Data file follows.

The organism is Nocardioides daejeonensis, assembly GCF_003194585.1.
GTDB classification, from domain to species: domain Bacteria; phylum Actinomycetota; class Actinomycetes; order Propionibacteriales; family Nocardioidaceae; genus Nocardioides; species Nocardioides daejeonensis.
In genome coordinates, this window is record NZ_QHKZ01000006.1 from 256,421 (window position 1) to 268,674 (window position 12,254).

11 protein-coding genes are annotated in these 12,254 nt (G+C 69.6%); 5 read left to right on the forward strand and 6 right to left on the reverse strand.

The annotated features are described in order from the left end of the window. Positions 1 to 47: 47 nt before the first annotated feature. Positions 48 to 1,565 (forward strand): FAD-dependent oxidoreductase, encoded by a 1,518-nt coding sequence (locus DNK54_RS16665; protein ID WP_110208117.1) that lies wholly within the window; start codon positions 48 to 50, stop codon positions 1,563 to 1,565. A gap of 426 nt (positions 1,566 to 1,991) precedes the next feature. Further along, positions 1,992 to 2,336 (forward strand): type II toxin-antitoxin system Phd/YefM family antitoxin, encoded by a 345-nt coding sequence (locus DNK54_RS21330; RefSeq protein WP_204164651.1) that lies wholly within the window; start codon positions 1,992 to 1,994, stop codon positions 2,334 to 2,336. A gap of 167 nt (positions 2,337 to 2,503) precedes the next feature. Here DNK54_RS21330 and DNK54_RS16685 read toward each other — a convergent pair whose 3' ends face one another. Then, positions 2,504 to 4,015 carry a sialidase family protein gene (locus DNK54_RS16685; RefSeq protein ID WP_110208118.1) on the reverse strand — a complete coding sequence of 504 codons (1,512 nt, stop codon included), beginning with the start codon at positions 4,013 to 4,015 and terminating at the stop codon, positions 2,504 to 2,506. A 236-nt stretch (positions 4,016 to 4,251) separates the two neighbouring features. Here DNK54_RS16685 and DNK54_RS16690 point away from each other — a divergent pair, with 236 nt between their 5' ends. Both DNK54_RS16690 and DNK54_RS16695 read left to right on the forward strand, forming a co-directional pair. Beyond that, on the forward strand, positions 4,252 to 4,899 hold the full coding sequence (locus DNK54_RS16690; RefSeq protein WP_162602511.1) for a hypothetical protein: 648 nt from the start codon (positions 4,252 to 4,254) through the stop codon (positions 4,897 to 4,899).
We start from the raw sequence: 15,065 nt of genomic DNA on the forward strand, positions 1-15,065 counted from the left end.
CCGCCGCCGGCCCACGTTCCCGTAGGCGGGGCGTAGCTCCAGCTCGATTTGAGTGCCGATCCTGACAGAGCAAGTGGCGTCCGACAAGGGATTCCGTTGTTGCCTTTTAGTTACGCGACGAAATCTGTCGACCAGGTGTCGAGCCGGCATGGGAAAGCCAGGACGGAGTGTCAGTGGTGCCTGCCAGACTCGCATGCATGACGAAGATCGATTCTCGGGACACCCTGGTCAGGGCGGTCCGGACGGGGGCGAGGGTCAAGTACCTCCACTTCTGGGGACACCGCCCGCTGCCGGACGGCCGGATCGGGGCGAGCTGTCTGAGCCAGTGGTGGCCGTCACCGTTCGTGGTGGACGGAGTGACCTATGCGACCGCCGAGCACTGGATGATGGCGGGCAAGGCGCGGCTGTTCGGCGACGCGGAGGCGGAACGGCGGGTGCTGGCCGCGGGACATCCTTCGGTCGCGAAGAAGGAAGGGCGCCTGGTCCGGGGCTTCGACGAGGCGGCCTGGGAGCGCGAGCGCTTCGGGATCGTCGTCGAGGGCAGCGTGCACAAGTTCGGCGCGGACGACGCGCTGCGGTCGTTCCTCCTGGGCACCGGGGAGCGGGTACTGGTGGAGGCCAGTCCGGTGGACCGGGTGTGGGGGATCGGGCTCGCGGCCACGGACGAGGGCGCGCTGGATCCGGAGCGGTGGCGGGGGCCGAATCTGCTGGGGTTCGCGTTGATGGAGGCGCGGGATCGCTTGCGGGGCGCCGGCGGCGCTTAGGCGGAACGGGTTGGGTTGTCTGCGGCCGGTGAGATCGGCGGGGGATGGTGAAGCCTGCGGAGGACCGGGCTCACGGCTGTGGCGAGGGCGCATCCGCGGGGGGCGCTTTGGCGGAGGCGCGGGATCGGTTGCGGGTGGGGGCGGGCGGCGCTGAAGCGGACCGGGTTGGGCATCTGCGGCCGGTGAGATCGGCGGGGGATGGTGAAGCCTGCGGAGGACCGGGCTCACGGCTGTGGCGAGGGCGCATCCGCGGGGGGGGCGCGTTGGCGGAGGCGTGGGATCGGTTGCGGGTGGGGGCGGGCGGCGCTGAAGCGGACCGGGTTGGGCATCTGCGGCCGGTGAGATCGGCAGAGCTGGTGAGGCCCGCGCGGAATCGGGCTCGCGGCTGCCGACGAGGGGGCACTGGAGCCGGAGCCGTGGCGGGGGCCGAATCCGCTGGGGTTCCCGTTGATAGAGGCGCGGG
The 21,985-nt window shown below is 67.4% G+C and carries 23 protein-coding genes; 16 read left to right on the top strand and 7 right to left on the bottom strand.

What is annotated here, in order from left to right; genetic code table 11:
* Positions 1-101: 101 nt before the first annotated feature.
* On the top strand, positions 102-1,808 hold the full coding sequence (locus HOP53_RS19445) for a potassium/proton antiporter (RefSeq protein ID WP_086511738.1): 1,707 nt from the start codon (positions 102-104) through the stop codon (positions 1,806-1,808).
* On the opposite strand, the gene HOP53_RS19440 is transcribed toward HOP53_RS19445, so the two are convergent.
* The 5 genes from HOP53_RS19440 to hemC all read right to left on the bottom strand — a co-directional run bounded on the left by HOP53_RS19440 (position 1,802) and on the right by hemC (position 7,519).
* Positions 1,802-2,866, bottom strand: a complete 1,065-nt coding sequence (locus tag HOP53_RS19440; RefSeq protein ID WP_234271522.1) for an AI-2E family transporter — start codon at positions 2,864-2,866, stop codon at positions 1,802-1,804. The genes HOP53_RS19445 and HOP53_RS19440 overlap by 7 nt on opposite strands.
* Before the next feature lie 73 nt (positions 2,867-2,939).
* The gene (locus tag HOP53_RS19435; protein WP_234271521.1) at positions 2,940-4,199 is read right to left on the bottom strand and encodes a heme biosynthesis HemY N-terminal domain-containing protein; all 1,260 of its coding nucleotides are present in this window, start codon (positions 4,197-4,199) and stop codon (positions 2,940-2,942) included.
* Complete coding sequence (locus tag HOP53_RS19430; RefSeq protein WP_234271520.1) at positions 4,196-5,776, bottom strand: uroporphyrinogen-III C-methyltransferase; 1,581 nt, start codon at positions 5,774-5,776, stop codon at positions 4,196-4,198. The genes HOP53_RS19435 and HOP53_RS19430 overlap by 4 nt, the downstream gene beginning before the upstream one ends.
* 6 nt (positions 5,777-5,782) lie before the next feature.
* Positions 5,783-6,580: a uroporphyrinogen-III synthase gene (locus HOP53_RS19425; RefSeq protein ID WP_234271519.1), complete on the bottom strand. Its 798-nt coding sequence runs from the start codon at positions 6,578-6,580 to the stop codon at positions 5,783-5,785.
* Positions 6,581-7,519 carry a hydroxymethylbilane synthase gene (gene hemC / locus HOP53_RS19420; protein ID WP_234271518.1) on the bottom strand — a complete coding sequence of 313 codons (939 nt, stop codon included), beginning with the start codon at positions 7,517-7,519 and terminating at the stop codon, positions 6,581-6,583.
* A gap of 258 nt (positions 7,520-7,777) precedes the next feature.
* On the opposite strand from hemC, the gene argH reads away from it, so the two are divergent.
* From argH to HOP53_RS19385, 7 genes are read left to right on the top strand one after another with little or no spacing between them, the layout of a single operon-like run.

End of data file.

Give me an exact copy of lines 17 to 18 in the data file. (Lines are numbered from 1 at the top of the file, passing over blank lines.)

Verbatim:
* Complete coding sequence (locus tag HOP53_RS19430; RefSeq protein WP_234271520.1) at positions 4,196-5,776, bottom strand: uroporphyrinogen-III C-methyltransferase; 1,581 nt, start codon at positions 5,774-5,776, stop codon at positions 4,196-4,198. The genes HOP53_RS19435 and HOP53_RS19430 overlap by 4 nt, the downstream gene beginning before the upstream one ends.
* 6 nt (positions 5,777-5,782) lie before the next feature.